Alice Guerin Crist
Homesick - Poem by Alice Guerin Crist
I’ve lit the Christmas candle,
As we used to long ago
When it shone through cabin windows
On Holly-hedge and snow.
In this fine new house they’ve built me
That is furnished rich and fair-
But I’m hearing now the breakers rolling round the cliffs of Moher,
And my heart is aching, aching for a breath of Irish air.
The wren boys on St. Stephen’s Day.
Went singin’ up and down
With their poor dead wren and thorn bush,
I heard them through the town.
But to-night down lighted city streets,
I hear the distant band,
And when’er they play ‘our own’ hymns or tune of dear old Ireland,
The poor old foolish heart of me is in another land.
‘Twas a lonely hillside chapel,
Where we tramped to midnight Mass,
With the flaring lights we carried
Throwing shadows on the grass.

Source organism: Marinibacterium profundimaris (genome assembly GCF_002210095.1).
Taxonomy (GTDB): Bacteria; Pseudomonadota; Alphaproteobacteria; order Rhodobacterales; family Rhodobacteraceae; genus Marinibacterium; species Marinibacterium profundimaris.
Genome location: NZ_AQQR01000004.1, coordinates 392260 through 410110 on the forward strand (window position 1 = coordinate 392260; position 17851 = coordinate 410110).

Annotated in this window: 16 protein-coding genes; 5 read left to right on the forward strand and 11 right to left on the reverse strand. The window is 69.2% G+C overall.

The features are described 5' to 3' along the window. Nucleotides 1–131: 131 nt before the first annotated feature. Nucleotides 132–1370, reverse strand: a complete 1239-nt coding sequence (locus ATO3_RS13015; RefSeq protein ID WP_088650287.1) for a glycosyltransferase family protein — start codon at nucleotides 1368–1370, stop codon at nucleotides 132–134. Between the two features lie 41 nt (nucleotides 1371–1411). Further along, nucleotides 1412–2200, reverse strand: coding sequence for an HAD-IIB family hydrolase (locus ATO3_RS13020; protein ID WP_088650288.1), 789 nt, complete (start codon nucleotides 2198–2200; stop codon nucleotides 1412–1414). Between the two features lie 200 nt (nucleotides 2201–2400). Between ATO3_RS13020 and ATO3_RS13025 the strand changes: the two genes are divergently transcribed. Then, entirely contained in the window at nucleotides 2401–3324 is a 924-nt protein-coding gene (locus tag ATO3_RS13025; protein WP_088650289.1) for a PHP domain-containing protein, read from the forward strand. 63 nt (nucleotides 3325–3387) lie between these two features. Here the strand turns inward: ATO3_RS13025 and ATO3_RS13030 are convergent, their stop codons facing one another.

But to-night my boy will drive me
In his grand new limousine,
And he’ll wrap my furs around me, proudly caring for his Mother,
And I’ll ride to the Cathedral just as grand as any queen.
Ah! No, I’m not repinin’,
And I love this wide new land,
And I’m proud to see the childer
Growin’ prosperous and grand,
But roots strike deep in Irish soil,
Old memories are sweet,
And to-night my heart is yearnin’ for the cabin I was born in,
And I smell the reek of turf-smoke driftin’ up the city streets.
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